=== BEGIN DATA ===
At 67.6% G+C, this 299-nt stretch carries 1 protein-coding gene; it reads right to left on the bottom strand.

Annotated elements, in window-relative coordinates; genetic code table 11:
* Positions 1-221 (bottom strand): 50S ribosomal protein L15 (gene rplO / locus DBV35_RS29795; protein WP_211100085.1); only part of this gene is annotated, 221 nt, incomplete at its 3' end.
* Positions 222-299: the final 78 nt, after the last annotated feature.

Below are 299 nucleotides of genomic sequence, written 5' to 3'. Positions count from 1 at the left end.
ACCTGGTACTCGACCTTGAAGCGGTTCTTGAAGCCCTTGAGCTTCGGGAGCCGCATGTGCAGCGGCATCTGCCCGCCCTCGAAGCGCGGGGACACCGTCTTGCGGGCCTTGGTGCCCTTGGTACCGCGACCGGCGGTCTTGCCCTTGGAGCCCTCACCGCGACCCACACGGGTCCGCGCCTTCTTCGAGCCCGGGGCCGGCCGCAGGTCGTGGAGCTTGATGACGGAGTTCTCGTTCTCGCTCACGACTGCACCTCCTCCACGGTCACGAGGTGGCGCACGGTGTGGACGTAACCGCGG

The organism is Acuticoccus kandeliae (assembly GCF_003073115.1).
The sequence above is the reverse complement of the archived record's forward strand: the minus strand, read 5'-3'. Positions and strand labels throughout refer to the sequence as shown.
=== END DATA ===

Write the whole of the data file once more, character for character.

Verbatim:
At 67.6% G+C, this 299-nt stretch carries 1 protein-coding gene; it reads right to left on the bottom strand.

Annotated elements, in window-relative coordinates; genetic code table 11:
* Positions 1-221 (bottom strand): 50S ribosomal protein L15 (gene rplO / locus DBV35_RS29795; protein WP_211100085.1); only part of this gene is annotated, 221 nt, incomplete at its 3' end.
* Positions 222-299: the final 78 nt, after the last annotated feature.

Below are 299 nucleotides of genomic sequence, written 5' to 3'. Positions count from 1 at the left end.
ACCTGGTACTCGACCTTGAAGCGGTTCTTGAAGCCCTTGAGCTTCGGGAGCCGCATGTGCAGCGGCATCTGCCCGCCCTCGAAGCGCGGGGACACCGTCTTGCGGGCCTTGGTGCCCTTGGTACCGCGACCGGCGGTCTTGCCCTTGGAGCCCTCACCGCGACCCACACGGGTCCGCGCCTTCTTCGAGCCCGGGGCCGGCCGCAGGTCGTGGAGCTTGATGACGGAGTTCTCGTTCTCGCTCACGACTGCACCTCCTCCACGGTCACGAGGTGGCGCACGGTGTGGACGTAACCGCGG

The organism is Acuticoccus kandeliae (assembly GCF_003073115.1).
The sequence above is the reverse complement of the archived record's forward strand: the minus strand, read 5'-3'. Positions and strand labels throughout refer to the sequence as shown.